Obama Promises Action On Amnesty, Inaction On Ukraine

Neil Munro White House Correspondent
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President Barack Obama used a short Aug. 6 press conference to tout his domestic priorities, and to sideline foreign crises in Ukraine and Israel.

He declined to offer military aid to Ukraine if it is invaded by Russia and he declined to threaten Hamas with penalties if it doesn’t ratchet down its war machine.

However, he showed more energy as he described plans to punish U.S.-based companies if they move their headquarters overseas, and when he talked about providing an executive amnesty for several million illegal immigrants.

He began the event one hour late and he only took four questions. He normally holds a press conference in August, and he will leave for an 16-day August vacation on Aug. 19, in Martha’s Vinyard, Mass.

“The American people want to see action” on immigration, he said, even though many polls shows that Americans overwhelmingly oppose his immigration policies.

The House GOP refuses to act amid pressure from the Senate and from House Democrats, from business and other pressure, group, Obama complained. So he’s going to use his power over federal agencies to act where Congress hasn’t approved a bill, he said.

“I’m going to seize those opportunities and that’s what the American people expect me to do,” he said.

But “we’re going to make sure that every time we take on one of these [executive action] steps, we are working within the confines of our [legal] powers,” he said.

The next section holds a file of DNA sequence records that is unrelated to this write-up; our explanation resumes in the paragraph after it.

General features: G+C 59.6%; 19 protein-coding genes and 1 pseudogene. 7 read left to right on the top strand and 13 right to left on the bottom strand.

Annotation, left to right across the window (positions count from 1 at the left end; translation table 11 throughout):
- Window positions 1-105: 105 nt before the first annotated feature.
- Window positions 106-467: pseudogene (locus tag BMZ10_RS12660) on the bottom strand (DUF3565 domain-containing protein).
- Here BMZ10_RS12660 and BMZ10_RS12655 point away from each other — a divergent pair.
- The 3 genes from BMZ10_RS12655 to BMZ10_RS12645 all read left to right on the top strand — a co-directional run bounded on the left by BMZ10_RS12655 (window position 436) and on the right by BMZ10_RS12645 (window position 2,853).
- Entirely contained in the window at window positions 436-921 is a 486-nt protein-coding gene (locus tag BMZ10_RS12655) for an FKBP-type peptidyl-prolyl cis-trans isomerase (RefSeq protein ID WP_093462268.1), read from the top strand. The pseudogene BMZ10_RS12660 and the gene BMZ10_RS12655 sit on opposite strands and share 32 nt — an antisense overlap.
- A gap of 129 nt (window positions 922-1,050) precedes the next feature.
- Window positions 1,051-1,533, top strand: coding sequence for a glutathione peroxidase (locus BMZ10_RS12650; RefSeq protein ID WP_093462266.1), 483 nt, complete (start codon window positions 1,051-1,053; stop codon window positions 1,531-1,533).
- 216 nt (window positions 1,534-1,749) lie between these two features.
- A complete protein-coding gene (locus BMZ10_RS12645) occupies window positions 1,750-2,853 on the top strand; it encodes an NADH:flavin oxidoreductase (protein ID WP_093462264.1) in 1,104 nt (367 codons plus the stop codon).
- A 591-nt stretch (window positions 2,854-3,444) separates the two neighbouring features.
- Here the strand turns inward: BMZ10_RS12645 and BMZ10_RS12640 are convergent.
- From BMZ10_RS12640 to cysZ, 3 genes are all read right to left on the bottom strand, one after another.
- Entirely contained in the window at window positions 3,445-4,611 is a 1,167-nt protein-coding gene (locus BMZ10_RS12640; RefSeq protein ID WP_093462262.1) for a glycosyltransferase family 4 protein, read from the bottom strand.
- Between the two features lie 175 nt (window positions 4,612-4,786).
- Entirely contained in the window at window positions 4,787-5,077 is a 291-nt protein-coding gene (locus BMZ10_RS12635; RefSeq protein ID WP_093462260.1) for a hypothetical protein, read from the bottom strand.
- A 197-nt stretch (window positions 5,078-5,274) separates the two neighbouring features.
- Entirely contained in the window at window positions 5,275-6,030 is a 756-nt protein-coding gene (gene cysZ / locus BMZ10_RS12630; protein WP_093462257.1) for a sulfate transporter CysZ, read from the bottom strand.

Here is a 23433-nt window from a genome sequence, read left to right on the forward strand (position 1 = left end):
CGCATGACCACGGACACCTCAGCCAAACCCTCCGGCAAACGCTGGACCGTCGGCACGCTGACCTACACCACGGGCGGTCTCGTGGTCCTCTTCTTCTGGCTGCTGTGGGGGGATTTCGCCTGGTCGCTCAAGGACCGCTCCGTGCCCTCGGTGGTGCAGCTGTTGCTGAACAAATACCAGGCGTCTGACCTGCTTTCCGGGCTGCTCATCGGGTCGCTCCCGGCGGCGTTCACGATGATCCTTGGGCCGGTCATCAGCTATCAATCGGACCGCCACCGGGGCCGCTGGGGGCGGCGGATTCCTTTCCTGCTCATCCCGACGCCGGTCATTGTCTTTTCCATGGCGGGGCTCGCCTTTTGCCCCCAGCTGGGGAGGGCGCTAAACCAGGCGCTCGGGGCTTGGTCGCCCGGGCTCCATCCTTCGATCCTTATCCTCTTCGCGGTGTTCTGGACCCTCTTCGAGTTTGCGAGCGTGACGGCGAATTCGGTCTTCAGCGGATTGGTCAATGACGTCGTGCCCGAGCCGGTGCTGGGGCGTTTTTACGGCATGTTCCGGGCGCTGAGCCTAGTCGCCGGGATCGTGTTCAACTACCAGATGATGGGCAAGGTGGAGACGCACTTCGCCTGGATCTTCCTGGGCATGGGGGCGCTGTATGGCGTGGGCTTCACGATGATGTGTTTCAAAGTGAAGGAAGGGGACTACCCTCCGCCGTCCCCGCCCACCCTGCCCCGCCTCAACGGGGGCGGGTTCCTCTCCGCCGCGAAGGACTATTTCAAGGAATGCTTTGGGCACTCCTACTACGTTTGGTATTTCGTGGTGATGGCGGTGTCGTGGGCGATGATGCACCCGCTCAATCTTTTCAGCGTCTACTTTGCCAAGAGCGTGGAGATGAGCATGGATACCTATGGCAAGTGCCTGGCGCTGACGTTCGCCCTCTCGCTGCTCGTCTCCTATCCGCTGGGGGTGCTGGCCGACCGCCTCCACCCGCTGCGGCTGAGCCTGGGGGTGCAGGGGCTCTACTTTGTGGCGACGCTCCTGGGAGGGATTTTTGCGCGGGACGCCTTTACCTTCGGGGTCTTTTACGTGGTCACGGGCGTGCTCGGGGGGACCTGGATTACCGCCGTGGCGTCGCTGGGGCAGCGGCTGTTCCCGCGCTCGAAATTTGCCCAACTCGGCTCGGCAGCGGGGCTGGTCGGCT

The public doesn’t want him “standing around twiddling my thumbs waiting for Congress to get something done,” Obama declared.

However, any amnesty for illegal immigrants is unpopular and is likely to push more swing-voters to support the GOP in November, and increase the likelihood of a GOP majority in the Senate. (RELATED: Midterm Election Is All About Amnesty, Says Sessions)

A GOP-majority Senate would minimize the chance Obama could advance progressive goals during the last two years of his second term.

GOP leaders, including Sen. Jeff Sessions and GOP-leaning advocacy groups, such as the Americans for Legal Immigration PAC, are calling on voters to rally against the amnesty, and to pressure Democratic Senators to legally curb Obama’s planned executive amnesty.

“You can stop this, we can stop it together,” Sessions said in an Aug. 5 speech. “The people control their government [and] allowing any president to nullify law is a threat to the future of our Republic and the power of the people.”

Obama also outlined his intention to penalize companies that legally move their headquarters overseas in search of lower-tax rates. He declined to describe the penalties, but suggested he would move quickly.

“We don’t want to see this trend grow… that kind of herd mentality is something we want to avoid, so we need to move quickly,” he said.

During his press conference, Obama was asked if he would offer military aid to Ukraine while Russians forces assemble on its borders.

Obama declined, and said the current sanctions against Russia are working. That failure to promise aid may be interpreted by Russian President Vladimir Putin as a green light for invasion.

When asked about Hamas’s power in the Gaza strip, Obama said he doesn’t sympathize with Hamas, but he did not call for a quick disarming of the terrorist group or even call for an election that would allow Gaza voters to choose an alternative government. Instead, he called for a cease fire and a deal that would open up trade routes for Gazans.

Israel and Egypt oppose open trade because they fear it will be used by Hamas to import thousands of rockets to replace those recently fired into Israel.

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